Growing Old Is A Privilege Denied to Many
“It’s my party and I’ll cry if I want to, cry if I want to, cry if I want to, you would cry too if it happened to you."
I suspect very few reading this are old enough to recall this 1963 pop hit by Lesley Gore, rebooted in the 80s as Top of the Pops and number 1 in 1981 in the UK for four weeks with Barbara Gaskin and David Stewart.
It’s the singer’s birthday and her beau, Johnny, has taken off with her friend Judy at of all things her very own birthday party.
Today is my birthday. And while the visible signs of aging are becoming more and more impossible to ignore, I fully intend to celebrate another year around the sun while at the same mourning the loss, and celebrating the accomplishments of those who never reached this age, and those who will. Because they died from metastatic breast cancer.
Those who touched my life and the lives of thousands of others through their advocacy efforts, taking their disease from burden to a blessing.
When I was diagnosed in 2005, someone asked me how long I had been a Survivor. Still in active treatment, I was puzzled, I responded, “I am not a Survivor yet.”
“Oh but you are,” she said. “You are a survivor from the moment you are diagnosed until the day you die.”
I was troubled by this. I wanted a term that did not have an expiration date, a term that spoke to their remarkable lives. A term that would define them, long after death took them. I call them SurThrivors®.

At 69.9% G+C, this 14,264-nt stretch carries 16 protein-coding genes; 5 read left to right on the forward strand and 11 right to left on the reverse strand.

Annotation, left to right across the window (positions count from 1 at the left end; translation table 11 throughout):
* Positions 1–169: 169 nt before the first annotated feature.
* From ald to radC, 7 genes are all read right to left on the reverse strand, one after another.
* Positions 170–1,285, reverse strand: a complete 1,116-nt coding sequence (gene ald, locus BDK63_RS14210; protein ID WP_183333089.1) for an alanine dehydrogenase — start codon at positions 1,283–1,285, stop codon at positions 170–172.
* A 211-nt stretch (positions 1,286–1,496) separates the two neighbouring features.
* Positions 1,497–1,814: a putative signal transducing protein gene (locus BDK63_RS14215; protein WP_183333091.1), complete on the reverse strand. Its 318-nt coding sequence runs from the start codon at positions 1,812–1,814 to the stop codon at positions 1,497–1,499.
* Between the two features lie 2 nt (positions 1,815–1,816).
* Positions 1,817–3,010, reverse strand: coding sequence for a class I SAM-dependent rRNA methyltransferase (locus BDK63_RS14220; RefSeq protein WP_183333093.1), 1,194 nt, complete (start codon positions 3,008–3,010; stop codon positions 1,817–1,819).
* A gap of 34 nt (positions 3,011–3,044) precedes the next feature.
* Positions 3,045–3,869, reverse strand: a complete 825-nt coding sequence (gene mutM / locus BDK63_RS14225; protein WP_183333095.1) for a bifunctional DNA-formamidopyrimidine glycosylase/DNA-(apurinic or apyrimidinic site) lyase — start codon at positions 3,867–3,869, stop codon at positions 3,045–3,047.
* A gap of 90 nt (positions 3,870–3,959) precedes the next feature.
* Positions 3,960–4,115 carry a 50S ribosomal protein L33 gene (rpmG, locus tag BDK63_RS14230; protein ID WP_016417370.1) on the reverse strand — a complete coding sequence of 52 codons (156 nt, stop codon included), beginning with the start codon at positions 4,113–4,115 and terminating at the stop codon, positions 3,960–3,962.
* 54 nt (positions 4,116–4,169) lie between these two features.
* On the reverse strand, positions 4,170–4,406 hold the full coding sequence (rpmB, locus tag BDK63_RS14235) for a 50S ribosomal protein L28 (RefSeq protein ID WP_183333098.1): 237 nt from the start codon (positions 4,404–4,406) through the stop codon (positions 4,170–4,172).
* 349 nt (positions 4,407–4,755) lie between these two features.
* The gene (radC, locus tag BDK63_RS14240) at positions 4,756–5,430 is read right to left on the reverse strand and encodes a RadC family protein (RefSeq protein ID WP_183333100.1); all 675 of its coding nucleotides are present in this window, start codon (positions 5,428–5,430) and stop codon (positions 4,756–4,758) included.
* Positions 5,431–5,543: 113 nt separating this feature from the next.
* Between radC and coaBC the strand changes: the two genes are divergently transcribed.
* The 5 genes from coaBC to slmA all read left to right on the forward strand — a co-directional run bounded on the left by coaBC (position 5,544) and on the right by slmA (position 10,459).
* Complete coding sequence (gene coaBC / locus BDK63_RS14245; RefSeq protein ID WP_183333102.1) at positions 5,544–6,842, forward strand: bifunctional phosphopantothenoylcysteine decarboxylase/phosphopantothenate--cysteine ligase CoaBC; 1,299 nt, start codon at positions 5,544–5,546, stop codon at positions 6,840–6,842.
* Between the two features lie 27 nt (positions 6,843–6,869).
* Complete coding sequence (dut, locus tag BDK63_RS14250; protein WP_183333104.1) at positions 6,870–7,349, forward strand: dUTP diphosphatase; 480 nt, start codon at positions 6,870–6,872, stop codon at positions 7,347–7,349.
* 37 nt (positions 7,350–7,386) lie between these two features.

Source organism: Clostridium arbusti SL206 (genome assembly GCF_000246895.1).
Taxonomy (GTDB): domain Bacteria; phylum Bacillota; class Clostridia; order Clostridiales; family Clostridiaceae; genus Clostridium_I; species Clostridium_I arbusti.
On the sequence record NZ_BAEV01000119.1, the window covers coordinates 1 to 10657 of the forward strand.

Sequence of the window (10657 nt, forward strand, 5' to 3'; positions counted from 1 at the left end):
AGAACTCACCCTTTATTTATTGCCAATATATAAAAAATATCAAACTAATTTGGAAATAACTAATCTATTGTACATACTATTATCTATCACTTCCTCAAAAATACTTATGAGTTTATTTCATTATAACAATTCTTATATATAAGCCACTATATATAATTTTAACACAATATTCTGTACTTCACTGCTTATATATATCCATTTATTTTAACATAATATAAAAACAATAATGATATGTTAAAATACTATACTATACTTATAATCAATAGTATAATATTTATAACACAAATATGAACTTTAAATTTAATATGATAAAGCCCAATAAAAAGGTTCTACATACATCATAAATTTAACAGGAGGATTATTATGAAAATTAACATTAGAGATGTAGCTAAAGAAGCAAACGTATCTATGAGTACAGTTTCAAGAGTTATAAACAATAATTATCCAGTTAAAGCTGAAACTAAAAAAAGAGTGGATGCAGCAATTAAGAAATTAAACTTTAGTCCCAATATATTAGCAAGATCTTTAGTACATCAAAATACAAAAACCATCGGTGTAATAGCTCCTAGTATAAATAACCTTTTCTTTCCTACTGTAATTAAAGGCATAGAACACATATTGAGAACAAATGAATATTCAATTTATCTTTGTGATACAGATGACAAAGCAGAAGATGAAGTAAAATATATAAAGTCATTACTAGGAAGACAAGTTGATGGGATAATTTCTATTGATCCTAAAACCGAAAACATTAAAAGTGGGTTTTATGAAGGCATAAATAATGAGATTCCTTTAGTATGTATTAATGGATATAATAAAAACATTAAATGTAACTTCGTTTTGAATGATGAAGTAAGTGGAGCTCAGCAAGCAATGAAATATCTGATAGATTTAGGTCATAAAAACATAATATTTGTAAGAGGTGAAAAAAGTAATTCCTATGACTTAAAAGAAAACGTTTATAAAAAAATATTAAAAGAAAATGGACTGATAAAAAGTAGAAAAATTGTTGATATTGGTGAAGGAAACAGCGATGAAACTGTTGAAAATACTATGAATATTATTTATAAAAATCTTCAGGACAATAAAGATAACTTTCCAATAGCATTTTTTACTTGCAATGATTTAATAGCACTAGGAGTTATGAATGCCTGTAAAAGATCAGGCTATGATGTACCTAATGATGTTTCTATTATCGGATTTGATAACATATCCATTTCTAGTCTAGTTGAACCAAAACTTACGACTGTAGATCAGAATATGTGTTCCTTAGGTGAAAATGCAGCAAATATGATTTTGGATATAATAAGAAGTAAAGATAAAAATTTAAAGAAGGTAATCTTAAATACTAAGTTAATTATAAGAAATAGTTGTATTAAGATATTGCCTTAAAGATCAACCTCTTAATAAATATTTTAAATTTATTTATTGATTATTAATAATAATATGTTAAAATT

So on this birthday I celebrate the all too short lives of four remarkable SurThrivors who left an imprint on my life.
I celebrate Jill Brezenski Conley, diagnosed in 2009, who was featured in an amazing documentary, The Light That Shines shot in Paris. With her husband Bart she founded, Jill’s Wish.
“I know I will eventually die of cancer, but knowing I did everything in my power to help change lives leaves me with such a fulfilled heart.” - Jill Brezenski Conley
Jill died of metastatic breast cancer on February 2, 2016, at age 38.
I celebrate Margaux Untracht. Diagnosed at age 30, she decided instead of feeling sorry for herself she would help others. Margaux raised more than $150,000 for Pink Fund and tens of thousands for research at Memorial Sloan Kettering in New York.
"I am always trying to see the silver lining in everything. I coined the term “Gauxforward,” a spin on my name, meaning just keep looking ahead. I've learned to accept my past and have gained comfort in understanding there are certain things in life you can’t control. But what I can control is how I respond and act. I have decided to use my diagnoses as means to gauxforward and enjoy my life and do it with as much grace and ease as possible.” - Margaux Untracht
Instagram influencer and breast cancer previvor Lesley Murphy filmed a video of Margaux called Lessons from Margaux Untracht and remarked, “One of the last things I did in Bali was interview Margaux on camera. There are so many lessons from her in here that everyone - sick or not - needs to know.”
Margaux died of metastatic breast cancer on March 16, 2019 at the age of 33.